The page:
Ethical Guidebook

A discussion of the difference between our personal values and our public ethics, how mature citizens can support both, and why our love for public ethics must trump our love for personal and group values when they conflict in the public space. Ethics offers a guidebook for evaluating public issues and finding multilateral solutions to endless cycles of values centric conflicts and unilateral violence.

Tuesday, May 22, 2007

An Occasional Bug Is Ok

Another Earth Day has passed and another Endangered Species Day went largely unnoticed because we think they are about nature 'somewhere else'. In the meantime we continue to wreak destruction on the earth at home and on our fellow humans if we don't like their tribe. There is a connection. To bring home the ethics of the environment, nothing could be more profound to say than these simple words: "An Occasional Bug is Ok".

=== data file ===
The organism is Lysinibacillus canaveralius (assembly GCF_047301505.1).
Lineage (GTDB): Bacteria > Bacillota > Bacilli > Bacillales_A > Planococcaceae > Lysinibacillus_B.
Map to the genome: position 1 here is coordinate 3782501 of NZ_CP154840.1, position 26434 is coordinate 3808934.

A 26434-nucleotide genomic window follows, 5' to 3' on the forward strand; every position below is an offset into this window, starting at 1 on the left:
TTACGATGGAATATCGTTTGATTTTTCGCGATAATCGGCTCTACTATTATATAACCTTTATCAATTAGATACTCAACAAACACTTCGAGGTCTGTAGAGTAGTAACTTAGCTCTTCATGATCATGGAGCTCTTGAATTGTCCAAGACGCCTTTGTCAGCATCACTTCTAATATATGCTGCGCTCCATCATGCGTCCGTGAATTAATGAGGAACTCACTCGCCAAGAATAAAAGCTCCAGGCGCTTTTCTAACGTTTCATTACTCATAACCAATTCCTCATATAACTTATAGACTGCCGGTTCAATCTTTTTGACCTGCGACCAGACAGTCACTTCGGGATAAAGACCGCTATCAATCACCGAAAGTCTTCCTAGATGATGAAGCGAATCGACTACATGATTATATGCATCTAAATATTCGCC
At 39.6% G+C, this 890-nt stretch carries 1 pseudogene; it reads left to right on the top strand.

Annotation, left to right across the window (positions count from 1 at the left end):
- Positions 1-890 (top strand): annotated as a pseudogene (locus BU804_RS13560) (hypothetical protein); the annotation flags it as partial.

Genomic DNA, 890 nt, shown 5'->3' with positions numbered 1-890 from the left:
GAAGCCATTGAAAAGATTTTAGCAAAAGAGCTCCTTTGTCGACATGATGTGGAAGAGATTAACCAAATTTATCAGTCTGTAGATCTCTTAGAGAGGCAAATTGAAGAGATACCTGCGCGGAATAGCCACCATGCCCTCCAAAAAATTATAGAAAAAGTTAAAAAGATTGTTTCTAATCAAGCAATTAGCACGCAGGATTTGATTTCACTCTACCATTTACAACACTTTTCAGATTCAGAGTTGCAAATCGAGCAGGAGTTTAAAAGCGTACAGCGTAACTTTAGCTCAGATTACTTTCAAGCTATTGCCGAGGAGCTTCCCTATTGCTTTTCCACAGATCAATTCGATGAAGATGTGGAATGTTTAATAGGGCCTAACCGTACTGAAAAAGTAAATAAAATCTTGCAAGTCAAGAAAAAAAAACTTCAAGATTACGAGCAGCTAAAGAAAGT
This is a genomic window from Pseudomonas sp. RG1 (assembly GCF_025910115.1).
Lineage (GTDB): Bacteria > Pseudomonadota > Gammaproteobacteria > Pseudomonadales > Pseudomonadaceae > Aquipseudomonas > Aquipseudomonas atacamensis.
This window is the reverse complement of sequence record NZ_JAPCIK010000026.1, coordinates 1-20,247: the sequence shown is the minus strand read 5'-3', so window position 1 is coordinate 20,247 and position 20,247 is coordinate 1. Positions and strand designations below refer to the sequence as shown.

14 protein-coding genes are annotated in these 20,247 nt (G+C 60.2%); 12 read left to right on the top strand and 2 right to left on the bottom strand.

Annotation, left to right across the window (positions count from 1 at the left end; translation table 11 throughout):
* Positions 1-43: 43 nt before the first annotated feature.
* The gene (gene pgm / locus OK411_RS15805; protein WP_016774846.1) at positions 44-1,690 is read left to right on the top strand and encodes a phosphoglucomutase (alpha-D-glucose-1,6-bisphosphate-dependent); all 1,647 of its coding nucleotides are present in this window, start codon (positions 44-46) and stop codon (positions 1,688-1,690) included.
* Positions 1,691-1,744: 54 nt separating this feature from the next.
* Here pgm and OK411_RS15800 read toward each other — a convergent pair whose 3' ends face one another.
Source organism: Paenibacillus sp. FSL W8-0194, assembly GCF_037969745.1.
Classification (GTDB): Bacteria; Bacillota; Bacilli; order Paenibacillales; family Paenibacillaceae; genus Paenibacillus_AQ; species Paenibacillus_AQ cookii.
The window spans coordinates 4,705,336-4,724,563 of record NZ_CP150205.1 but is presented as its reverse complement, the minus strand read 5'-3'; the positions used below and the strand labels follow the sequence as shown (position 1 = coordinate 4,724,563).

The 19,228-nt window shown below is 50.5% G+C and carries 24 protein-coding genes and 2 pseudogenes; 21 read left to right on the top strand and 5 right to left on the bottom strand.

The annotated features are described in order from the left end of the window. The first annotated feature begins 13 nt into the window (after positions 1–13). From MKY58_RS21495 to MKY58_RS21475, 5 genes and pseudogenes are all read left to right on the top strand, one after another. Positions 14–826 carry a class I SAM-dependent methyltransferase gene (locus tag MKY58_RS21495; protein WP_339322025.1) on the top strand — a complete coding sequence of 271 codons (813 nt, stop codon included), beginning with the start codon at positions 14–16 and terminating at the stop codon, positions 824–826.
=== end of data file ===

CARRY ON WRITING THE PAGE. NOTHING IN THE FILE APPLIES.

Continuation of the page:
We now teach our children from their earliest years by action and by attitude that if they see a bug it should be killed because it might do something bad, or even if it just makes us or those we love uncomfortable. How can the real world environment and all it's complex interrelated creatures hope to survive such an onslaught of thoughtless, destructive, fear based behavior?

These same children grow to become decision making adults who feel that it is somehow justified to preemptively kill those humans who are not like us, or willingly accept the daily carnage of 'collateral damage' of innocent lives lost, because we think some of those strangers might do something bad to us or those we love. How can real world politics and international coexistence survive such an abysmally self-centered attitude?

It's time to teach our children a new song, both for the earth and for our ethics, and it starts with the words, "An Occasional Bug is Ok".


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